Longevity cost of reproduction for males but no longevity cost of mating or courtship for females in the male-dimorphic dung beetle Onthophagus binodis

J.S. Kotiaho, Leigh Simmons

    Research output: Contribution to journalArticlepeer-review

    107 Citations (Web of Science)

    Abstract

    Life history theory predicts a trade-off between current and future reproduction. Despite a wealth of research on the cost of reproduction for females, there have been very few studies that have looked at the cost of reproduction for males. Longevity is closely related to the opportunity for future reproduction, and thus decreased longevity in response to current reproductive effort has been used as a measure of the cost of reproduction. Here we examine the cost of reproduction for males and females in the dung beetle Onthophagus binodis. Like many onthophagines, O. binodis exhibit dimorphic male morphology; major males develop a large pronotal horn while minor males remain hornless. Alternative morphologies are associated with alternative reproductive tactics. Thus, we ask whether major and minor males pay different costs of reproduction. We found that in contrast to previous work on Diptera, mating is not costly in terms of reduced longevity for female dung beetles. Despite a longevity cost of reproduction for males, we found no evidence for differential longevity costs associated with alternative reproductive tactics. (C) 2003 Elsevier Ltd. All rights reserved.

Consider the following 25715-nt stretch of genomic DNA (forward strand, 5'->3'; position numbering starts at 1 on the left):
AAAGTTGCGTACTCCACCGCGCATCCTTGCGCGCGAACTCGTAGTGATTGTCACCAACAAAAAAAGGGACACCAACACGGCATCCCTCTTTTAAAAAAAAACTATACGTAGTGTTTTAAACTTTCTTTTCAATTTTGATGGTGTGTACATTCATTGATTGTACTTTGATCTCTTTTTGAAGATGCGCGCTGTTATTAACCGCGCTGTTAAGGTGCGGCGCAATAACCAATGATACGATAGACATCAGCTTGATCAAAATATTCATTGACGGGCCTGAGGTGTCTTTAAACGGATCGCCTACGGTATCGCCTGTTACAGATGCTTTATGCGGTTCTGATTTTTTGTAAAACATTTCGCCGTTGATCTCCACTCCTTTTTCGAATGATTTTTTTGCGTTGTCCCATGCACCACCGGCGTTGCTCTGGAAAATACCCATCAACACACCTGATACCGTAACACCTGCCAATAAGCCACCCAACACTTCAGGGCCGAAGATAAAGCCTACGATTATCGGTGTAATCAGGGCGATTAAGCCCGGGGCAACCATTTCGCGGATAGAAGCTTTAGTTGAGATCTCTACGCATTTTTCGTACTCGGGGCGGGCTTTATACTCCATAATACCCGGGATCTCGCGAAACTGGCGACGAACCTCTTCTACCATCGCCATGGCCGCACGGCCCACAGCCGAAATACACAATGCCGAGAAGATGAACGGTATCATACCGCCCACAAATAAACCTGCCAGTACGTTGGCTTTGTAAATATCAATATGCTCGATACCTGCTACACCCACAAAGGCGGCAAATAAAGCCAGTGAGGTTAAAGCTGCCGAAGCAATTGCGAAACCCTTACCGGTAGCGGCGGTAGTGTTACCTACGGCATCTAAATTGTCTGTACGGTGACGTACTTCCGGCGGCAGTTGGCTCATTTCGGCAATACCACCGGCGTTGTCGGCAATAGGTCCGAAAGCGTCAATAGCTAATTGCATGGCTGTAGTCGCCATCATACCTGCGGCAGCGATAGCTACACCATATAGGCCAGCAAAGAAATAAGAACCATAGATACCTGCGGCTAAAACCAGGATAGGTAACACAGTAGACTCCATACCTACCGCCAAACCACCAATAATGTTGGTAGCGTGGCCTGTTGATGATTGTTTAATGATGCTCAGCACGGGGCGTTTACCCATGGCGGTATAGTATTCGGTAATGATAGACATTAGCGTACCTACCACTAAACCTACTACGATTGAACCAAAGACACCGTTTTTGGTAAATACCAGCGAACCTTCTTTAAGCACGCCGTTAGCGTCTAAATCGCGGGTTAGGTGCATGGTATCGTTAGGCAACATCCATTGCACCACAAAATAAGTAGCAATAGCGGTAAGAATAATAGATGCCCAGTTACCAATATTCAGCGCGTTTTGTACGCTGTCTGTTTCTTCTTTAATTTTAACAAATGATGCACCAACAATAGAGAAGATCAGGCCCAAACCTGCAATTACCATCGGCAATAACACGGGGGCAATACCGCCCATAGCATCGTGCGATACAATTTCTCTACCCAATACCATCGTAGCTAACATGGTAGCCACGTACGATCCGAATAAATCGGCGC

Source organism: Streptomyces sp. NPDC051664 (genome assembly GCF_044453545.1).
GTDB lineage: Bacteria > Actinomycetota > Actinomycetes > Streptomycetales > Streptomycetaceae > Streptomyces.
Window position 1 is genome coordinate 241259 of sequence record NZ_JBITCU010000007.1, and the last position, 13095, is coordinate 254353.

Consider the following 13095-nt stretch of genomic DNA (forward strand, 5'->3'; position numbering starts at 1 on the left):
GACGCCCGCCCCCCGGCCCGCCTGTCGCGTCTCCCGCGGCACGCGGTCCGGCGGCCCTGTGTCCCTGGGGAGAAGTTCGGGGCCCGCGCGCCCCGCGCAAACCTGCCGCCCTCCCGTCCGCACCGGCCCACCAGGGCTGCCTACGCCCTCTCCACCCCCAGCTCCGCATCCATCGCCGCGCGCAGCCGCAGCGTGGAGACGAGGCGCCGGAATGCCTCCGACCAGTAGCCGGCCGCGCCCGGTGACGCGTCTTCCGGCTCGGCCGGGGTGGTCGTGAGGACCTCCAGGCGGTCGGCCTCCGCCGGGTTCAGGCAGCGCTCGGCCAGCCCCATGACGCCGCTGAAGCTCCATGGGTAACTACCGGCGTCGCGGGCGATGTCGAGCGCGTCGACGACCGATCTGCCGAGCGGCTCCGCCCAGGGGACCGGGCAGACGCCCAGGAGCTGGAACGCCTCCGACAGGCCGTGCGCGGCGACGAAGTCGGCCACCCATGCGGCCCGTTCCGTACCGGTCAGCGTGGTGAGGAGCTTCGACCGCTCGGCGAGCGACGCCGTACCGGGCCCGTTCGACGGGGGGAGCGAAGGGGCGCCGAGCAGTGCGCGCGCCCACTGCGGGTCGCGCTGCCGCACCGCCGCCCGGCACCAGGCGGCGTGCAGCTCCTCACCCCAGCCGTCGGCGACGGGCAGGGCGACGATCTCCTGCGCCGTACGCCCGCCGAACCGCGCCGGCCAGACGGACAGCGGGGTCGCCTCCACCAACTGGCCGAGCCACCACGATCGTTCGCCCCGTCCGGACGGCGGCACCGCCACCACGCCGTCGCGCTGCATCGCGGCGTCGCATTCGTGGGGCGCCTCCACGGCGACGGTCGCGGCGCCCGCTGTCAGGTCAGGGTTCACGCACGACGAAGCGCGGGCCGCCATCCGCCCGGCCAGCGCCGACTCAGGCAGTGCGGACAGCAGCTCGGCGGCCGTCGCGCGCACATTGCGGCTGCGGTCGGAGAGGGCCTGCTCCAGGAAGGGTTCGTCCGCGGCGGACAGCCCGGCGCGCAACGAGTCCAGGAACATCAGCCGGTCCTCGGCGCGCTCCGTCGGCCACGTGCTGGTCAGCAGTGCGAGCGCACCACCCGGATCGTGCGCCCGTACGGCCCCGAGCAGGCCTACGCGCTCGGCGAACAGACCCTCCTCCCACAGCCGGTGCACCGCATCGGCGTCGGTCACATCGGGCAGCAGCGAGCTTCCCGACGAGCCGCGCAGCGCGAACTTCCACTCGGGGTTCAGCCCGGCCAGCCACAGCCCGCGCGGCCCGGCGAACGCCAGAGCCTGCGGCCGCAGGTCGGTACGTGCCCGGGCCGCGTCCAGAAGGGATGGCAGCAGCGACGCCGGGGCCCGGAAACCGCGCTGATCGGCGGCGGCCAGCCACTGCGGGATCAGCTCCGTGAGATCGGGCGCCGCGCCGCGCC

Original languageEnglish
    Pages (from-to)817-822
    JournalJournal of Insect Physiology
    Volume49
    Issue number9
    DOIs
    Publication statusPublished - 2003

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